We drive over the Brooklyn Bridge into Manhattan. “We’ll go to Worth Street,” he says. ” I don’t trust those mamelukes in Brooklyn…”

He spent five and a half years in the Army during World War II. “They didn’t let me out until every Jap was dead.” He asks me if I’ve gotten my draft card. “Tell me when they call you for your physical,” he says. “I got a doctor who’ll make you 4F.”

There are lines out the door at the DMV. Only one window for the Chauffeur’s License applicants and there are at least a hundred guys ahead of me.

Albino pulls me away. “Wiseguys don’t stand on line…”

He gives me the form. “Fill this out.”

A few minutes later he is back. “Let’s get your picture took…”

The photographer is a little guy in a plaid bow-tie, eyes bulging behind horn rimmed glasses.

“Anybody ever tellya ya look like Tony Curtis?” he asks.

“No…”

“They will now…Stand straight and look serious…”

Albino takes me aside. “Got ten bucks?”

I don’t carry that much cash.

“Never mind, I’ll front it…”

My license shows up in the mail five days later.

I pay Albino back the ten. Years later I find out he told my father it cost 20 and got that plus a ten spot for his time.

I’m taking morning classes at Brooklyn College. Between the boiling radiators and the boring professors I go into a coma every morning. My Western Civ instructor, Professor Hoffman asks the class to talk quietly. “We don’t want to wake Mr. Gould.”

At two o’clock I run to my ’57 Bel Air, my home away from home. I change into a black suit in the back seat and head to the chapel. My job is to stand in the lobby and direct people to the reposing rooms. After visiting hours Albino and I load up a Chevy 31 Panel truck with mourner’s benches for religious Jews.

“Here’s a little trick, kid,” Albino says as we go to the first house. The order is for five benches, but he takes three.

A haggard old man, nose running, eyes red-rimmed complains: “We ordered five. We have to have five benches for the immediate family.”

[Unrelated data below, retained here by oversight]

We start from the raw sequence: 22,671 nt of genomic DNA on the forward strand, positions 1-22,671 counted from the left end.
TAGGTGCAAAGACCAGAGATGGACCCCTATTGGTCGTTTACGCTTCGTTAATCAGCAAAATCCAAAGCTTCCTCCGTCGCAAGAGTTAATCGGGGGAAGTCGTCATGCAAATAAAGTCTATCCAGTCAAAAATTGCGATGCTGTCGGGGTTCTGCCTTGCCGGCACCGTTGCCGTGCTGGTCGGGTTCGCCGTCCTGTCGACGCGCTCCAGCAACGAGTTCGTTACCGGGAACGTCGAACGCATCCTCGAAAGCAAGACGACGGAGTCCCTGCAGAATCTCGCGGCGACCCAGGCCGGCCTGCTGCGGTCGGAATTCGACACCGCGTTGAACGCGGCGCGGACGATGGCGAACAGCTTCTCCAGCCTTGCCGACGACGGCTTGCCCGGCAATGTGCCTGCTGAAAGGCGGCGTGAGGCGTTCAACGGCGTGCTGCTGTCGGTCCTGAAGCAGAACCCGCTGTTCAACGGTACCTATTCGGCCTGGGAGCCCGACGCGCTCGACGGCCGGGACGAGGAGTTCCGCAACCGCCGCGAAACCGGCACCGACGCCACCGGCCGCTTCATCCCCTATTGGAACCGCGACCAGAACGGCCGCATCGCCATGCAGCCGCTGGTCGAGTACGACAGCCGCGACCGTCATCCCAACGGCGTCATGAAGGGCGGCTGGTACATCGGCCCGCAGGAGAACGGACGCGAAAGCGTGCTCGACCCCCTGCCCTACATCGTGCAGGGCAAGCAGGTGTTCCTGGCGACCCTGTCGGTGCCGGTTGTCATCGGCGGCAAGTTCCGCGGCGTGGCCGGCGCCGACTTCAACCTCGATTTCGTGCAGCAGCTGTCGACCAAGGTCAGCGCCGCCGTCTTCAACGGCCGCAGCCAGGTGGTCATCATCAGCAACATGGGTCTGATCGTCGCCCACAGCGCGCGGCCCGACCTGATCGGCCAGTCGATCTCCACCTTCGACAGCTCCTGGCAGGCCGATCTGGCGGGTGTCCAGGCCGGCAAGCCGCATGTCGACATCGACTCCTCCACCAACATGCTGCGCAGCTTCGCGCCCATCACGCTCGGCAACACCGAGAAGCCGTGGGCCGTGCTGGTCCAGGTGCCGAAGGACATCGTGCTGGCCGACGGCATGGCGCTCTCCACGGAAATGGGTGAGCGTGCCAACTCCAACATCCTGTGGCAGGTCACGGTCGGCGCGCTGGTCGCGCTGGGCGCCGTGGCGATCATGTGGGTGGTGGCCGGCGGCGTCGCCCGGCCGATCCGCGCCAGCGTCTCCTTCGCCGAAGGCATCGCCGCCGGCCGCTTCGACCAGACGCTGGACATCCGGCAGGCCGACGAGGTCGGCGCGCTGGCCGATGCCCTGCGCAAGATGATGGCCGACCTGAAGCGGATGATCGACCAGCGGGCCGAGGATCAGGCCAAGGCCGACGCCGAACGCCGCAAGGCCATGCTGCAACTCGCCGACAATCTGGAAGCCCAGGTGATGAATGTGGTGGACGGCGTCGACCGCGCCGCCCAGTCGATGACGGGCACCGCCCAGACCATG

Albino pats his arm. “Let me see what I can do.” He brings the two extra benches into house and comes back with a five dollar bill and a gleeful smile.

“Works every time.”

No one can be buried without a valid death certificate, issued either by the attending physician or the Medical Examiner. The Board of Health is very strict about correct cause of death and has been known to disallow a death certificate, causing a delay in burial. Also, religious Jews and Catholics object to autopsies, causing more costly complications.

But Albino has “fixed” Katz, a clerk on the night shift. He gives me careful instructions.

“Wait ’til there’s nobody in the room. Go to the cage and tell him you’re Albino’s friend from Riverside. Slip the certificate under the bars with two bucks under it.”

I do exactly as ordered. Katz, his face shadowed by a green visor, stamps the certificate without even looking at it and slides it back.

It occurs to me that we might be helping somebody get away with murder.

Albino agrees. “We might be at that.”

And puts in an expense chit for five dollars.

My Bel Air is what they call a “big six.” It can fly. The Brooklyn B ridge at 2am is a great proving ground.

But one night I get a speeding ticket. Next day I’m telling everybody how this motorcycle cop came out of nowhere. Later Albino sidles up.

“You wanna beat a ticket?”

He gives me a copy of the NYPD house organ, Spring 3100, a magazine distributed only to cops. “Put a copy of this on your windshield, and write Albino on the front page,” he says. “Keep your license in a little plastic envelope with a tensky folded up behind it. The cop’ll see the magazine. You slip him the license…” He snaps his finger. “Bingo, you’re outta there.” Then, in all seriousness, he warns: “it probably won’t work if you run an old lady over, or somethin’.”